The restaurant follows in the footsteps of Brennan's of Houston, where the cuisine is impressive and the service impeccable. It is a nice addition to the Brennan's restaurant dynasty, which started in 1987 in New Orleans with the opening of Commander's Palace. Like others in the "family," Bistro Alex delivers a memorable dining experience.


My son and I were reminded of this earlier today when we stopped in at Bistro Alex for brunch. Our plan was to enjoy a long and leisurely meal, ordering several courses and specialty items, including a couple of the bottomless Mimosas (featured each Sunday from 11 a.m. to 2 p.m.).


Julia, our server, greeted us with a basket of breakfast breads and a pot of hot coffee; she encouraged us to look at the menus and ask questions if we had any. 


Without hesitation, Matt ordered Brennan's Turtle Soup, while I quickly decided on the Gumbo Ya Ya. Both proved to be great starters - palate-pleasing good!


Next, we shared the Five-Tomato Salad and loved the mix of roma, grape, teardrop, cherry and beefsteak tomatoes, animal farm arugula and shaved sweet onion. The dressing - made with 25-year-old balsamic - was simple and terrific. 


We probably should have stopped right there and called it a "very good meal," but we didn't. Instead, Matt ordered Bistro Alex's Shrimp and Grits and I ordered the Creole Omelette. 


The Shrimp and Grits featured roasted jalapeno andouille grits, blue heron goat cheese and spicy shrimp veloute. Between bites he kept reminding me how good it was! Finally, I took a couple of bites and agreed wholeheartedly!


The Creole Omelette was composed of some of my favorite ingredients, including andouille sausage, tasso ham, grilled onions and manchago. There was just the right amount of each and topped with a three-mustard glaze. Yummy and nutritious!


Afterwards, we really had no room left for dessert, but Julia, our ever-so-helpful server, insisted we indulge ourselves further. She brought out a large portion of the White Chocolate Bread Pudding to tempt us. And, of course, it did!


Matt and I are looking forward to going back to Bistro Alex for brunch soon. We;re getting a multi-generational group of friends together and returning in July - when Sunday Brunch at Bistro Alex will add live jazz to its memorable offerings!


Can't wait!


Note: Bistro Alex is located at 800 W. Sam Houston Parkway in CityCentre. Reservations are recommended and can be made by calling 713-827-3545.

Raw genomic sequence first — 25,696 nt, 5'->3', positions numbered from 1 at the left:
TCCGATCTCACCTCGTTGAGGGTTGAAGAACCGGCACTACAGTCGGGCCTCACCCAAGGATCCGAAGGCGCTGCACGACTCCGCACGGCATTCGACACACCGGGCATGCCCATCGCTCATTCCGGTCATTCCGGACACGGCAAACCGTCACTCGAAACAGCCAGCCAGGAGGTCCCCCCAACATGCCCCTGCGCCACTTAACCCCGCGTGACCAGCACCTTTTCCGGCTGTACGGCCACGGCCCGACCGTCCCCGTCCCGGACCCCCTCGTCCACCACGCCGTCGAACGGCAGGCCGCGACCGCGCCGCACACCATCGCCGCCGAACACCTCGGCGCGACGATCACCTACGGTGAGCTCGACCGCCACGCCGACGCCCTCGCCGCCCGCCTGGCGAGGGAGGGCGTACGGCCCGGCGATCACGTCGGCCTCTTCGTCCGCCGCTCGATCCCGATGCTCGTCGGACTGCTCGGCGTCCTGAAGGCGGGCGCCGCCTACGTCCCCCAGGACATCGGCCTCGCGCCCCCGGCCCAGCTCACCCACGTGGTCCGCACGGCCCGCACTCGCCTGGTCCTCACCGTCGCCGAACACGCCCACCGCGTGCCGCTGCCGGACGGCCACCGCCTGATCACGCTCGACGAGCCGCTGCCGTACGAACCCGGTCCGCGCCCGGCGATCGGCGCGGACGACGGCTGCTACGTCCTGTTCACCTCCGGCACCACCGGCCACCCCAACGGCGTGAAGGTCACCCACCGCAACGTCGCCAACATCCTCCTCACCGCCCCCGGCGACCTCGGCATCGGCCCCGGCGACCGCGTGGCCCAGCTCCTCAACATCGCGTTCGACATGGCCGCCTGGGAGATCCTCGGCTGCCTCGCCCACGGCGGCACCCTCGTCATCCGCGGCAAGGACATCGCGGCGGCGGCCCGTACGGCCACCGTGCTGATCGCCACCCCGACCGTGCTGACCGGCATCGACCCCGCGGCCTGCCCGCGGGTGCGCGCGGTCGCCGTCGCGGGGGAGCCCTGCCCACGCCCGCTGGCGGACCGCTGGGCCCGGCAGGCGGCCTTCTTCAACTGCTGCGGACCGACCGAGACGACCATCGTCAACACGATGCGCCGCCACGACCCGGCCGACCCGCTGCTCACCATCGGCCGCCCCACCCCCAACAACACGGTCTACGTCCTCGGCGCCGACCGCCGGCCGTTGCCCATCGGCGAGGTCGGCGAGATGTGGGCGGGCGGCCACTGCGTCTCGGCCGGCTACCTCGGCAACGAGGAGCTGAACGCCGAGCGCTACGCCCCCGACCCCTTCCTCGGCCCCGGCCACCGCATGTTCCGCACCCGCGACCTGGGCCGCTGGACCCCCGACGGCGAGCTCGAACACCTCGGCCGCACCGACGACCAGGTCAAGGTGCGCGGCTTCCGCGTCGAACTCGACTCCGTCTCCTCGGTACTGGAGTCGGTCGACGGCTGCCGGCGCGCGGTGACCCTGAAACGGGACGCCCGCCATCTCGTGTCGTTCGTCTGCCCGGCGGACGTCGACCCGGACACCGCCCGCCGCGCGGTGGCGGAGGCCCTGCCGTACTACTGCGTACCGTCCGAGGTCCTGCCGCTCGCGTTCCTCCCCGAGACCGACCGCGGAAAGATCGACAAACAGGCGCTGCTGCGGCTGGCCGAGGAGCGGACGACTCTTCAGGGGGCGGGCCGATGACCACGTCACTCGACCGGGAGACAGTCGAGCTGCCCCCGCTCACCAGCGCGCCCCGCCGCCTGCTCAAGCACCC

Friday, June 22, 2012

Public Dress

Youth on Wall, Jarrow, Tyneside, UK
Photograph by Chris Kiillip, English, 1976
A new photography exhibition just opened at the Museum of Fine Arts Houston and, today, I was among the first to check it out. 


About noon, I headed over to the Caroline Weiss Law Building, and with the help of a MFAH staffer, found the small exhibition on the wall of the Lower Brown Corridor. 


Entitled, Public Dress, the photos show how many 20th century photographers have relied on clothing to craft a social narrative. The photos highlight the relationship between photography and everyday dress.


The photos of Maripol and Andrew Burmeister, for example, feature casual scenes with high-fashion in mind. This results in a gritty, relaxed style — seen today in social media and fashion blogs.


Robert Frank, Dan Wiener and Geoff Winningham inspected the expressive qualities of their subjects’ choices of attire, even of those in uniform. 


Personal style can also be seen as an act of rebellion, such as the "contained aggression" of a pair of boots seen in another by Chris Killip. 


The photographs by Will van Overbeek, Janice Rubin and Carl Clark explore how people groom themselves for a special occasion. 


One photo - the rear view of two women, clad in shiny lame pants and watching the Houston Livestock Show and Rodeo - was a personal favorite!


Public Dress is a selection of photographs from MFAH's collection. I found it interesting to see the names of the original owners of the photographs. Some were well-known locals who had either given or loaned the photos to the museum.


Hats off to Natalie Zelt, MFAH Curatorial Assistant, who organized this gem of an exhibition. It's a treasure, and I'm very glad I discovered it.




















Sunday, June 17, 2012

Red Hot Patriot

Earlier this evening I drove over to Main Street Theater in Chelsea Square to take in a performance of Red Hot Patriot: The Kick-Ass Wit of Molly Ivins.


The one-act play tells the funny, down-to-earth story of Texan Molly Ivins, the famously brassy newspaper columnist and best-selling author.


Ivins, a true Lone Star original, was best known for her height, rusty red hair and sharp-tongued wit, which most often stuck it to our state and national politicians and the "good ol' boys." 


Ivins was the one who gave George W. Bush the nickname, Shrub. Admittedly, I've never forgiven her for that!


Ivins was also known for always telling the truth - at least the way she saw it. Her lens, of course, was that of a Liberal Democrat. She hated war and loved civil rights. She wrote often about both and could be counted among those who put her money were her mouth was. She was a huge supporter of the American Civil Liberties Union and did much to help start and support chapters throughout the country. 


Ivins was portrayed by actress Sara Gaston, well known to Houston audiences who frequent the Alley Theatre and MST. Gaston did a good job of capturing the essence of Ivins, though I don't think anyone could ever be as comfortable spitting out the four-letter words or throwing jabs as easily as Ivins herself. 


Ivins succumbed to breast cancer at the age of 62. The play addresses her battle with the disease too (blaming herself for not paying attention to her health) and the legacy she wanted to leave (encouraging us all to be active and informed citizens).